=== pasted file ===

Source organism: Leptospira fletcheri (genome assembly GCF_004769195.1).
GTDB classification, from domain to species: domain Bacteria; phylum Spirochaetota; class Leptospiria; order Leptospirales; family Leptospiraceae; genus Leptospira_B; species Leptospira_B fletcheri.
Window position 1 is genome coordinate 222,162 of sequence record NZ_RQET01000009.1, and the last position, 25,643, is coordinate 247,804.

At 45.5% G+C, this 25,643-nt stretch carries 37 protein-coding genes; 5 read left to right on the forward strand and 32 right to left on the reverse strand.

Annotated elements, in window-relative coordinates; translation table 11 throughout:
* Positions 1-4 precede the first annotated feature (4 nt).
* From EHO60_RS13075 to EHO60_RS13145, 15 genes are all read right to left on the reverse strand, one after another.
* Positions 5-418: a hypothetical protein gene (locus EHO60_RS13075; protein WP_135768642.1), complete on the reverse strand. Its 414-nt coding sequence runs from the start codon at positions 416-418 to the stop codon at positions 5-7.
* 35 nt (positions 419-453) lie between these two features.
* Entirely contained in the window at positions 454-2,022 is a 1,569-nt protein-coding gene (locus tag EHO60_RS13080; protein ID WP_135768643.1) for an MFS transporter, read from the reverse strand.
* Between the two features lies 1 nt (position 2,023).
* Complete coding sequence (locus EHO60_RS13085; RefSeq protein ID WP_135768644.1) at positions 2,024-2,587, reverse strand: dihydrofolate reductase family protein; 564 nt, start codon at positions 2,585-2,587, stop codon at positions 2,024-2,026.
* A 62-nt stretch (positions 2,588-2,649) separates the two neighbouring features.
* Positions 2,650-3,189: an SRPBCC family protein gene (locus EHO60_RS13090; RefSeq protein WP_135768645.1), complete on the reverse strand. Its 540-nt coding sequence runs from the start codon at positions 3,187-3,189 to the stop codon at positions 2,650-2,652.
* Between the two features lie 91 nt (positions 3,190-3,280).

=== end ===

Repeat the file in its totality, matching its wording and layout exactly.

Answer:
Source organism: Leptospira fletcheri (genome assembly GCF_004769195.1).
GTDB classification, from domain to species: domain Bacteria; phylum Spirochaetota; class Leptospiria; order Leptospirales; family Leptospiraceae; genus Leptospira_B; species Leptospira_B fletcheri.
Window position 1 is genome coordinate 222,162 of sequence record NZ_RQET01000009.1, and the last position, 25,643, is coordinate 247,804.

At 45.5% G+C, this 25,643-nt stretch carries 37 protein-coding genes; 5 read left to right on the forward strand and 32 right to left on the reverse strand.

Annotated elements, in window-relative coordinates; translation table 11 throughout:
* Positions 1-4 precede the first annotated feature (4 nt).
* From EHO60_RS13075 to EHO60_RS13145, 15 genes are all read right to left on the reverse strand, one after another.
* Positions 5-418: a hypothetical protein gene (locus EHO60_RS13075; protein WP_135768642.1), complete on the reverse strand. Its 414-nt coding sequence runs from the start codon at positions 416-418 to the stop codon at positions 5-7.
* 35 nt (positions 419-453) lie between these two features.
* Entirely contained in the window at positions 454-2,022 is a 1,569-nt protein-coding gene (locus tag EHO60_RS13080; protein ID WP_135768643.1) for an MFS transporter, read from the reverse strand.
* Between the two features lies 1 nt (position 2,023).
* Complete coding sequence (locus EHO60_RS13085; RefSeq protein ID WP_135768644.1) at positions 2,024-2,587, reverse strand: dihydrofolate reductase family protein; 564 nt, start codon at positions 2,585-2,587, stop codon at positions 2,024-2,026.
* A 62-nt stretch (positions 2,588-2,649) separates the two neighbouring features.
* Positions 2,650-3,189: an SRPBCC family protein gene (locus EHO60_RS13090; RefSeq protein WP_135768645.1), complete on the reverse strand. Its 540-nt coding sequence runs from the start codon at positions 3,187-3,189 to the stop codon at positions 2,650-2,652.
* Between the two features lie 91 nt (positions 3,190-3,280).